Mountain Biking

Our national parks are full of challenges if you’re a mountain biker! There are a number of great rides along the many loops in Kanangra-Boyd National Park including Mount Emperor, Mumbedah, Boyd River and Morong Falls. A little further away is the Woodford to Glenbrook Ride along the scenic fire trails in the Blue Mountains National Park, with a challenging single track finish for the thrill seekers, or try out the Mount Werong Loop, also in the Blue Mountains National Park.

If you are up for some serious riding, try a multi-day tour riding the Blackheath to Wombeyan Caves Trail in the Blue Mountains National Park, pedalling past rivers, canyons, and if you’re lucky, native wildlife, while spending peaceful nights under the stars.

Discover - Mountain Biking | Visit Oberon

Evans Crown Nature Reserve

Evans Crown Nature Reserve, a short distance from the village of Tarana, is the home of incredible towering granite rock formations, sitting amongst a wilderness of native bushland. The reserve not only has a rich Aboriginal heritage, it is a favourite for adventure seekers. The hike to the summit is an easy one, with breath taking panoramic views from the top. The large granite boulders are a natural wonder from every aspect! If you’re lucky you might even come across some of the locals which live in the reserve. Wallabies and echidnas are a favourite with the visitors.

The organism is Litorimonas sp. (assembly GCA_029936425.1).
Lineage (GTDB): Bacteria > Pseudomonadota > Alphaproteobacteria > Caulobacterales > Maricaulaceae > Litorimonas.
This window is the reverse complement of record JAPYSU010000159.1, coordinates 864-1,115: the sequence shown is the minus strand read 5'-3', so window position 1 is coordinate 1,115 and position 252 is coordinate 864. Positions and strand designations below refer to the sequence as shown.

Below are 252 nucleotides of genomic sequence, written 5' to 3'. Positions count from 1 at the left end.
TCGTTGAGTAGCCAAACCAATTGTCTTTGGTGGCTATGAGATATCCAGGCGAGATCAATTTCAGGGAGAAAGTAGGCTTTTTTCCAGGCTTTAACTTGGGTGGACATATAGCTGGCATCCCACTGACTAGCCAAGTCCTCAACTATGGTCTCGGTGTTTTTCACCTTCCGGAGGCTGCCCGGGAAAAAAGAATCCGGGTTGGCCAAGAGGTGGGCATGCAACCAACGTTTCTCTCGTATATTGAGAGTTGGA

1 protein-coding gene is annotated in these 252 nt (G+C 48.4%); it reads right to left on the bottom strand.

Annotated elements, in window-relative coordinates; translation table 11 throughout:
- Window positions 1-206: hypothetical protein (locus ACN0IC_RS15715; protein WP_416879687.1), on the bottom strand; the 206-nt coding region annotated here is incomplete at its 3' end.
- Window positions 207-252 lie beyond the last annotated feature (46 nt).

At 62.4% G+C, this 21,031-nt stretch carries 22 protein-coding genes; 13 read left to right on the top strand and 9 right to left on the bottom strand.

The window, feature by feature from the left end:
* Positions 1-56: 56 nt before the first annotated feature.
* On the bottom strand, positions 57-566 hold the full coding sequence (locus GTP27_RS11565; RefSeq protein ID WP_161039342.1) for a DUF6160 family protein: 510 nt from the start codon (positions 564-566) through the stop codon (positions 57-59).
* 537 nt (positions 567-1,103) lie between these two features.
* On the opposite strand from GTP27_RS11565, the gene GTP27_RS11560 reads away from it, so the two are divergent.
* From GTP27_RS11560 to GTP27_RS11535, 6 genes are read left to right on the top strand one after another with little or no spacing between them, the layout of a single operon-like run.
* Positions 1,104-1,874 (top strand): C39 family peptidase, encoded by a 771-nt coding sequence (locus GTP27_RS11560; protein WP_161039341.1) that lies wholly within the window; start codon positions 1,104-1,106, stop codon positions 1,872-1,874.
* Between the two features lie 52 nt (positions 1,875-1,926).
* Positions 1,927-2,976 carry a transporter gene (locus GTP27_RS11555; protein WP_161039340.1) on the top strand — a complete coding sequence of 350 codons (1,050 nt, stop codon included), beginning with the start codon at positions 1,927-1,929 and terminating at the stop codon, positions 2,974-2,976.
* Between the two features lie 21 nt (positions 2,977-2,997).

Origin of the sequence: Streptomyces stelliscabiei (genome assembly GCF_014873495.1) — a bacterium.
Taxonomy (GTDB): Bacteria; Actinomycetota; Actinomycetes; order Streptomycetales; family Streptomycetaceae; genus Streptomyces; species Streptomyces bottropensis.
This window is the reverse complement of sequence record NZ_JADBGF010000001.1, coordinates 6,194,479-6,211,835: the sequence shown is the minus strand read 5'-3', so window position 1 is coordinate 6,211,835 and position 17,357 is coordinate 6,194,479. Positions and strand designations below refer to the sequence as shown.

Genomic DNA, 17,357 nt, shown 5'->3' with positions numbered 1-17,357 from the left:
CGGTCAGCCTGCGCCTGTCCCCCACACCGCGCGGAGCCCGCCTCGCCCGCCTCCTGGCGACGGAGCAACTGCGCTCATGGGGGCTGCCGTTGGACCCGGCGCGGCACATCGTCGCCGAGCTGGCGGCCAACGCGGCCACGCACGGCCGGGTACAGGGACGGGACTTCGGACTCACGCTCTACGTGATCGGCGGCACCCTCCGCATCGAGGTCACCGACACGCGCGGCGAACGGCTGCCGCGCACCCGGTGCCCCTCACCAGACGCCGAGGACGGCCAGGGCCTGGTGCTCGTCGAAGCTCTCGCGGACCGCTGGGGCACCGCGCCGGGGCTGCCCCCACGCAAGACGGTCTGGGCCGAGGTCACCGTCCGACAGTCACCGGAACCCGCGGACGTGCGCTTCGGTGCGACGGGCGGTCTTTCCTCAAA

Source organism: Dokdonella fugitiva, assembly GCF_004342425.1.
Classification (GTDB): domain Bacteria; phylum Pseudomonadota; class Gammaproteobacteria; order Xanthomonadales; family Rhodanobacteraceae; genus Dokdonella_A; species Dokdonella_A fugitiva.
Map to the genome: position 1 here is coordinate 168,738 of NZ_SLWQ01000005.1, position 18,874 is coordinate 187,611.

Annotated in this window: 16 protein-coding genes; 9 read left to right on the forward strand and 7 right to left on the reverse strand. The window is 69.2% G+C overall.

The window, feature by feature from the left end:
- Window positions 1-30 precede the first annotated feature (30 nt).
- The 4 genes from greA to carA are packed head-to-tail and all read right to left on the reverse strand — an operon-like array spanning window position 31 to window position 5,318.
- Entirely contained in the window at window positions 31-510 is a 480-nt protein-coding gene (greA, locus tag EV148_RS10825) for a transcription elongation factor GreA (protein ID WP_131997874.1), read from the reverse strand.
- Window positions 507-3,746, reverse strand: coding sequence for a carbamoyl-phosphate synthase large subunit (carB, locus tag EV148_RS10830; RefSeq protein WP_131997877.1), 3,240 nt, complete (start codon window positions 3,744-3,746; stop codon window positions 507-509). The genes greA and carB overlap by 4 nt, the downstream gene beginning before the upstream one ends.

Have you ever tried canyoning? Kanangra-Boyd National Park has a number of adventure canyons for the experienced canyoner, including Dione Dell, Kanangra Main and Kalang Falls canyons. The canyons in Kanangra-Boyd generally are open canyons, unlike the dark slot canyons in some other national parks. There are normally long abseils, either in or beside waterfalls and challenging walks back out of canyon. Dione Dell is the only canyon suitable for the inexperienced canyoner. If you are interested in trying this exciting sport, make sure you hire a licenced tour operator.

Yerranderie State Conservation Area